What happens when automated algorithms interact in ways unforeseen by their creators? One example is shown by two online book-pricing algorithms, automatically adjusting prices in response to each other’s price adjustments, in an infinitely-ascending dance of the algorithms:
A few weeks ago a postdoc in my lab logged on to Amazon to buy the lab an extra copy of Peter Lawrence’s The Making of a Fly – a classic work in developmental biology that we – and most other Drosophila developmental biologists – consult regularly. The book, published in 1992, is out of print. But Amazon listed 17 copies for sale: 15 used from $35.54, and 2 new from $1,730,045.91 (+$3.99 shipping).
Even rather simple adaptive systems can exhibit unintended global behaviours. Full story here. (HT: ER)
The Department of Informatics at King’s College London currently has a number of academic vacancies, in the Agents and Intelligent Systems (AIS) Group and in the Software Modeling and Applied Logic (SMAL) Group. The vacancies are for people at all academic levels – Lecturers (Assistant Professors), Senior Lecturers (Associate Professors), and full Professors.
Further details are available at these sites:
Lectureships in SMAL, and
The closing date is 20 May 2011.
A search algorithm is a computational procedure (an algorithm) for finding a particular object or objects in a larger collection of objects. Typically, these algorithms search for objects with desired properties whose identities are otherwise not yet known. Search algorithms (and search generally) has been an integral part of artificial intelligence and computer science this last half-century, since the first working AI program, designed to play checkers, was written in 1951-2 by Christopher Strachey. At each round, that program evaluated the alternative board positions that resulted from potential next moves, thereby searching for the “best” next move for that round.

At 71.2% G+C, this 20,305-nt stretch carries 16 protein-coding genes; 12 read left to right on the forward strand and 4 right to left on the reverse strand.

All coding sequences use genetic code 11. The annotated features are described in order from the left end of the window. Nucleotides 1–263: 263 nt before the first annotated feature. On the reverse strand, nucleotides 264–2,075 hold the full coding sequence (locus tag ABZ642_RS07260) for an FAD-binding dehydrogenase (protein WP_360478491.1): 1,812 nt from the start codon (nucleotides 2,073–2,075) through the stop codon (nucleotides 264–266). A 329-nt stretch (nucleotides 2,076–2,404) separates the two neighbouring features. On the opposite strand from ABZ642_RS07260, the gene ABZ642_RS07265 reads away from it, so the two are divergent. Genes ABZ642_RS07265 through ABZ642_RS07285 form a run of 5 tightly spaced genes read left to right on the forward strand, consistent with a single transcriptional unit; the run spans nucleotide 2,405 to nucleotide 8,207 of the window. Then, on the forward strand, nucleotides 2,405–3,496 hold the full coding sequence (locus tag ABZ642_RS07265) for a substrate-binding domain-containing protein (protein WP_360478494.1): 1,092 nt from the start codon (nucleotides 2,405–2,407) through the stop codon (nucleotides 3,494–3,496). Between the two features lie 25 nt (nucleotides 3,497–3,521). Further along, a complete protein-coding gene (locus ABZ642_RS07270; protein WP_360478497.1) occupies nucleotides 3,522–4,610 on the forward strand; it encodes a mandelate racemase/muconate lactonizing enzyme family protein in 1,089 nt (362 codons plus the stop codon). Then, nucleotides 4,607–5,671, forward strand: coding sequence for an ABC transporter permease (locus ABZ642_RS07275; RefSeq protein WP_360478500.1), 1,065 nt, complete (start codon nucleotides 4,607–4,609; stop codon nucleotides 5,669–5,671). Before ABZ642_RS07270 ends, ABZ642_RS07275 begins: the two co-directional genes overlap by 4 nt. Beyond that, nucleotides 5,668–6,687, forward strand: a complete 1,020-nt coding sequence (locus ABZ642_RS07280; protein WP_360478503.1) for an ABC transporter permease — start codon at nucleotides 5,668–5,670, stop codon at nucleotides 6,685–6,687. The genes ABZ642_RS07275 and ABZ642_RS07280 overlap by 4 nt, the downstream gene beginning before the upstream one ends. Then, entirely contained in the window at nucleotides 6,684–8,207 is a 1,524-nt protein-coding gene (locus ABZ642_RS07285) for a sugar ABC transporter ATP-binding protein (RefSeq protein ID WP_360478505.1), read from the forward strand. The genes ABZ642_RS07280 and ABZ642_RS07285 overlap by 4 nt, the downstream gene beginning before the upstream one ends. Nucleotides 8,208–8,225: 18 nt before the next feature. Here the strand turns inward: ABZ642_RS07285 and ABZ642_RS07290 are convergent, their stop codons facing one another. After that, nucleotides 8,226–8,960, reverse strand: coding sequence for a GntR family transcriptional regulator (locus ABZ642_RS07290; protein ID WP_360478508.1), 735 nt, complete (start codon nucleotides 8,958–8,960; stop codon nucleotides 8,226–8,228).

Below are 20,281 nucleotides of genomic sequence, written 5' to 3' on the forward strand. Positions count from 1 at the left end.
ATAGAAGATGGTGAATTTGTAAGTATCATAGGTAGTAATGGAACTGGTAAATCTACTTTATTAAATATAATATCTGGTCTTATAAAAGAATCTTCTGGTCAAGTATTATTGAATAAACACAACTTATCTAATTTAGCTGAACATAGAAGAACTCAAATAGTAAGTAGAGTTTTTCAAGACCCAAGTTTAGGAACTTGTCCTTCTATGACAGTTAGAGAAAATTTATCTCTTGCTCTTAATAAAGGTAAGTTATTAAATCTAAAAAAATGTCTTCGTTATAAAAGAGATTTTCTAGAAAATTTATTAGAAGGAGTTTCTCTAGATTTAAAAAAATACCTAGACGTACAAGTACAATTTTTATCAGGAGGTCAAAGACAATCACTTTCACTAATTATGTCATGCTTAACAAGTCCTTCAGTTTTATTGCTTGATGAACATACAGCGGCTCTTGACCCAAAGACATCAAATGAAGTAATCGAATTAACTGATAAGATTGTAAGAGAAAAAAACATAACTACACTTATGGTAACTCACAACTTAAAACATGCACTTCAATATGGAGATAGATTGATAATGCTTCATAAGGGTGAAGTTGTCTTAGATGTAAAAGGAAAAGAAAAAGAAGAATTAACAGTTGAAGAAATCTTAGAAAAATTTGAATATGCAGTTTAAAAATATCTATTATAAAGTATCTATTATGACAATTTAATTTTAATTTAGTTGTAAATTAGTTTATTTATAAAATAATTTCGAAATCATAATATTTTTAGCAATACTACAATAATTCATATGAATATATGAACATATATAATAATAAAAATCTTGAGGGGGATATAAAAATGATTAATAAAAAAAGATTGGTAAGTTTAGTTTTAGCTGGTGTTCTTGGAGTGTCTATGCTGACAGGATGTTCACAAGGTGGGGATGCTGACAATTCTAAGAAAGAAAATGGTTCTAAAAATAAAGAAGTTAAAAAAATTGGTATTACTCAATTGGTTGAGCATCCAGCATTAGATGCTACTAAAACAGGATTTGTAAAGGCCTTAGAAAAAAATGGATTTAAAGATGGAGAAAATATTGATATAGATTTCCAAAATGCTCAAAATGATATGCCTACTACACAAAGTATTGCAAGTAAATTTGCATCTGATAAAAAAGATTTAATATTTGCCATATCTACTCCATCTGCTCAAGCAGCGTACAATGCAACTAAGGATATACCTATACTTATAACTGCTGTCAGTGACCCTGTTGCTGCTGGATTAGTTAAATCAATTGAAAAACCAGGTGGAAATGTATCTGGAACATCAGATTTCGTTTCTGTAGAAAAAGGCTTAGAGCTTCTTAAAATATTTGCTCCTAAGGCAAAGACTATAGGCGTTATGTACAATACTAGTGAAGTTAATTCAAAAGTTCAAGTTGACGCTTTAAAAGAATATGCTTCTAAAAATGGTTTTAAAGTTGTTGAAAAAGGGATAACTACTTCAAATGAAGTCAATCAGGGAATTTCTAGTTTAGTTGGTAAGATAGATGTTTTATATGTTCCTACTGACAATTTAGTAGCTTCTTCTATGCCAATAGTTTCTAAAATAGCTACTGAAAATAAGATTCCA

The first search algorithm in modern times dates from 1895: a depth-first search algorithm to solve a maze, due to amateur French mathematician Gaston Tarry (1843-1913). Now, in a recent paper by logician Wilfrid Hodges, the date for the first search algorithm has been pushed back much further: to the third decade of the second millenium, the 1020s. Hodges translates and analyzes a logic text of Persian Islamic philosopher and mathematician, Ibn Sina (aka Avicenna, c. 980 – 1037) on methods for finding a proof of a syllogistic claim when some premises of the syllogism are missing. Representation of domain knowledge using formal logic and automated reasoning over these logical representations (ie, logic programming) has become a key way in which intelligence is inserted into modern machines; searching for proofs of claims (“potential theorems”) is how such intelligent machines determine what they know or can deduce. It is nice to think that theorem-proving is almost 1000 years old.
B. Jack Copeland : What is Artificial Intelligence?
Wilfrid Hodges : Ibn Sina on analysis: 1. Proof search. or: abstract state machines as a tool for history of logic. pp. 354-404, in: A. Blass, N. Dershowitz and W. Reisig (Editors): Fields of Logic and Computation. Lecture Notes in Computer Science, volume 6300. Berlin, Germany: Springer. A version of the paper is available from Hodges’ website, here.